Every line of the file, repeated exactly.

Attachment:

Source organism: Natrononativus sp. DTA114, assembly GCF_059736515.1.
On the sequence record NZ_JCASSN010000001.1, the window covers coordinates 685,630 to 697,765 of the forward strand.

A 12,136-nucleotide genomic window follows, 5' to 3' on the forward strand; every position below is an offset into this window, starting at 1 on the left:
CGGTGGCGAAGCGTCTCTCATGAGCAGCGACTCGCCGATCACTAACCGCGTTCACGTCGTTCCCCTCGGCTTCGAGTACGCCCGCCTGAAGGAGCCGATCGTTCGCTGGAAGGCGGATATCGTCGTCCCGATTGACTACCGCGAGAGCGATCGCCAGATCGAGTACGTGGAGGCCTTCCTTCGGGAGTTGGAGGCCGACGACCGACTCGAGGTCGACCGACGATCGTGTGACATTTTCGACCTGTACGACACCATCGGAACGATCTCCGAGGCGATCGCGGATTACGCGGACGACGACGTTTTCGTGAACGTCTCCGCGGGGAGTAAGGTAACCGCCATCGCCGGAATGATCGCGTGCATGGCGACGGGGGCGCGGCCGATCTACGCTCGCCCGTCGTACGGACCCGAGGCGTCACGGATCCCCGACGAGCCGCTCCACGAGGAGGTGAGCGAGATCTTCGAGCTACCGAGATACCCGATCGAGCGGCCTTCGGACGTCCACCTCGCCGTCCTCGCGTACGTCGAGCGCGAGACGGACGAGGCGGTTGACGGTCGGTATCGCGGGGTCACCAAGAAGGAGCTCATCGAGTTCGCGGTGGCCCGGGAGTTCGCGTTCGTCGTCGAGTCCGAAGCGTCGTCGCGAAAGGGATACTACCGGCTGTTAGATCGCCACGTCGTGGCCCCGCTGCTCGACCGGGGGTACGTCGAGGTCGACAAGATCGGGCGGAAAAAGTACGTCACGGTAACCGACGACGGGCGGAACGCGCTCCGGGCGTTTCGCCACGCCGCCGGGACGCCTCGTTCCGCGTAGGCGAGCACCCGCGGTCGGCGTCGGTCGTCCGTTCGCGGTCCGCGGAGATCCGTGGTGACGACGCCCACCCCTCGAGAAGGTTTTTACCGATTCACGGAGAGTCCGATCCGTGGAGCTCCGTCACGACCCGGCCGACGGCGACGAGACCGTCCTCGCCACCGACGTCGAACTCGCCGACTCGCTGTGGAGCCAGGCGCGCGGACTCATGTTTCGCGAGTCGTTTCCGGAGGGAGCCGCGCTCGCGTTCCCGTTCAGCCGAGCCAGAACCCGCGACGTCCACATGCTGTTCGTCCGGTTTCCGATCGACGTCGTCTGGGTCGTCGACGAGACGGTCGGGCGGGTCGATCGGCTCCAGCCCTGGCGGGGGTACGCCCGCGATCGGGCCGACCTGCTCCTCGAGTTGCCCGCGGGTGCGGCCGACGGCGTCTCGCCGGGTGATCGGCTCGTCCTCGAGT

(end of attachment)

Source organism: Natrononativus sp. DTA114, assembly GCF_059736515.1.
On the sequence record NZ_JCASSN010000001.1, the window covers coordinates 685,630 to 697,765 of the forward strand.

A 12,136-nucleotide genomic window follows, 5' to 3' on the forward strand; every position below is an offset into this window, starting at 1 on the left:
CGGTGGCGAAGCGTCTCTCATGAGCAGCGACTCGCCGATCACTAACCGCGTTCACGTCGTTCCCCTCGGCTTCGAGTACGCCCGCCTGAAGGAGCCGATCGTTCGCTGGAAGGCGGATATCGTCGTCCCGATTGACTACCGCGAGAGCGATCGCCAGATCGAGTACGTGGAGGCCTTCCTTCGGGAGTTGGAGGCCGACGACCGACTCGAGGTCGACCGACGATCGTGTGACATTTTCGACCTGTACGACACCATCGGAACGATCTCCGAGGCGATCGCGGATTACGCGGACGACGACGTTTTCGTGAACGTCTCCGCGGGGAGTAAGGTAACCGCCATCGCCGGAATGATCGCGTGCATGGCGACGGGGGCGCGGCCGATCTACGCTCGCCCGTCGTACGGACCCGAGGCGTCACGGATCCCCGACGAGCCGCTCCACGAGGAGGTGAGCGAGATCTTCGAGCTACCGAGATACCCGATCGAGCGGCCTTCGGACGTCCACCTCGCCGTCCTCGCGTACGTCGAGCGCGAGACGGACGAGGCGGTTGACGGTCGGTATCGCGGGGTCACCAAGAAGGAGCTCATCGAGTTCGCGGTGGCCCGGGAGTTCGCGTTCGTCGTCGAGTCCGAAGCGTCGTCGCGAAAGGGATACTACCGGCTGTTAGATCGCCACGTCGTGGCCCCGCTGCTCGACCGGGGGTACGTCGAGGTCGACAAGATCGGGCGGAAAAAGTACGTCACGGTAACCGACGACGGGCGGAACGCGCTCCGGGCGTTTCGCCACGCCGCCGGGACGCCTCGTTCCGCGTAGGCGAGCACCCGCGGTCGGCGTCGGTCGTCCGTTCGCGGTCCGCGGAGATCCGTGGTGACGACGCCCACCCCTCGAGAAGGTTTTTACCGATTCACGGAGAGTCCGATCCGTGGAGCTCCGTCACGACCCGGCCGACGGCGACGAGACCGTCCTCGCCACCGACGTCGAACTCGCCGACTCGCTGTGGAGCCAGGCGCGCGGACTCATGTTTCGCGAGTCGTTTCCGGAGGGAGCCGCGCTCGCGTTCCCGTTCAGCCGAGCCAGAACCCGCGACGTCCACATGCTGTTCGTCCGGTTTCCGATCGACGTCGTCTGGGTCGTCGACGAGACGGTCGGGCGGGTCGATCGGCTCCAGCCCTGGCGGGGGTACGCCCGCGATCGGGCCGACCTGCTCCTCGAGTTGCCCGCGGGTGCGGCCGACGGCGTCTCGCCGGGTGATCGGCTCGTCCTCGAGT